Friday, February 02, 2018

Special Privilege

The special privilege that I am talking about is for sports.

Anything sports seem to carry with it a special privilege that they can get away with sexual assaults, violence, and lawlessness if it has anything to do with sports.

Case in point:
The Penn State child sex abuse scandal started with Jerry Sandusky

Case in point:
Dr. Larry Nassar the former U.S.A. Gymnastics and Michigan State University sports clinic doctor
NCAA Remains Quiet as Athlete Sexual Assault Cases Continue
With close to $1 billion in profit, college football organization has no clear plans to battle sexual assault
Rolling Stone
By Beejoli Shah
September 16, 2016

College football has only been back in season for less than a month and already the number of alleged sexual assaults committed by football players outweighs the number of weeks played this season. The latest crop of seemingly inevitable assaults this time come from UNC Chapel Hill, where linebacker Allen Artis was suspended over a rape allegation the university appears to have suppressed, and the University of Minnesota, where four Gophers football players were suspended for allegedly raping a woman. Five alleged rapists uncovered in just two weeks of regular season football, and how many words has the NCAA spoken on the topic? Zero.

When USC football players Osa Masina and Don Hill were accused of raping a 19-year old woman this summer – Masina more than once - the pair of reserve players received a light slap on the wrist: they're sitting out of two games they likely wouldn't have seen any minutes in to begin with, while still being allowed to attend classes and practice as if they hadn't taken turns allegedly raping a drugged, unconscious woman while videotaping her assault on Snapchat and sending it to her ex-boyfriend – a football player at Pac-12 rival Arizona State University.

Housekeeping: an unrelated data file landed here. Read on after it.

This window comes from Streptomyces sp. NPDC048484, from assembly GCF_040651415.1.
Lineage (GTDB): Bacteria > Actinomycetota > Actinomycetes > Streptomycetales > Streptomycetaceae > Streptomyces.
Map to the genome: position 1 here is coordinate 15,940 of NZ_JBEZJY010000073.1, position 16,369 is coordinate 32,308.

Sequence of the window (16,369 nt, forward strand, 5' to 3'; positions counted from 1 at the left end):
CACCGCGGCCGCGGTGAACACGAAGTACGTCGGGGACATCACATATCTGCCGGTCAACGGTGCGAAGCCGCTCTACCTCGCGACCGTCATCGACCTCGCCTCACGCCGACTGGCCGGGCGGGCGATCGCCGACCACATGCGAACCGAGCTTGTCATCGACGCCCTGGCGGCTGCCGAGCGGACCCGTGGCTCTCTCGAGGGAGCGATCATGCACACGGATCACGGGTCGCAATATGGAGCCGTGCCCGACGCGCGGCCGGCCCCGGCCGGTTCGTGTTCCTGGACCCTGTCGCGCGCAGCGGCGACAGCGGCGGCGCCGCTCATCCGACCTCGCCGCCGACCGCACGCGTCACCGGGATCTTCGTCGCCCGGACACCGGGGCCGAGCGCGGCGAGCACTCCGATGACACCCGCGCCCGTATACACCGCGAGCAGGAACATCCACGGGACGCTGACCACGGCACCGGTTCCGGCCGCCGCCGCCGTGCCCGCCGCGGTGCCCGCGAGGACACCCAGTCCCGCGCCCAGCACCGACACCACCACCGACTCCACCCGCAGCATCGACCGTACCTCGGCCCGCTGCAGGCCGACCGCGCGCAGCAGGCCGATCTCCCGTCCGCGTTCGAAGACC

How many times have we read about a sexual assault that was swept under the rug to protect an athlete or a coach?

Let’s face it…
Sports = Big dollars
Sports = Prestige

The local newspaper this week had an article on the National Honor Society winners… two paragraphs.

The high school athlete who set a Connecticut… two half pages

When the high school was in the finals for the state Robotics Championship… a picture with their names.
Lawyers, status, public backlash aid college athletes accused of crimes
By Paula Lavigne
June 15,2015

As a University of Florida running back, Chris Rainey was named a suspect in five crimes in Gainesville. He faced charges once.

Rainey's experience as a star athlete accused of criminal activity -- stalking, fighting, injuring someone with fireworks -- but ending up with a mostly clean record is not uncommon: From 2009 to 2014, male basketball and football players at the University of Florida and Florida State University avoided criminal charges or prosecution on average two-thirds of the time when named as suspects in police documents, a result far exceeding that of nonathlete males in the same age range, an Outside the Lines investigation has found.

Last fall, to determine how often crimes involving college athletes are prosecuted and what factors influence them, Outside the Lines requested police reports involving all football and men's basketball players on rosters from 2009 to 2014 from campus and city police departments covering 10 major programs: Auburn, Florida, Florida State, Michigan State, Missouri, Notre Dame, Oklahoma State, Oregon State, Texas A&M and Wisconsin. Some police departments withheld records citing state disclosure laws. (ESPN sued the University of Notre Dame and Michigan State University for not releasing material; both cases are pending on appeal.) And not all information was uniform among jurisdictions.

But available reports showed that Rainey's alma mater, Florida, had the most athletes named as suspects -- 80 in more than 100 crimes at Florida. Yet the athletes never faced charges, had charges against them dropped or were not prosecuted 56 percent of the time. When Outside the Lines examined a comparison set of cases involving college-age males in Gainesville, 28 percent of the crimes ended either without a record of charges being filed or by charges eventually being dropped.
It is time to stop letting athletes, coaches, and sports get away with rape, assaults, discrimination, and harassment we cannot not give them a free ride just because of the prestige of the universities, or for the massive amounts of dollars that they bring to the school and the ball clubs.

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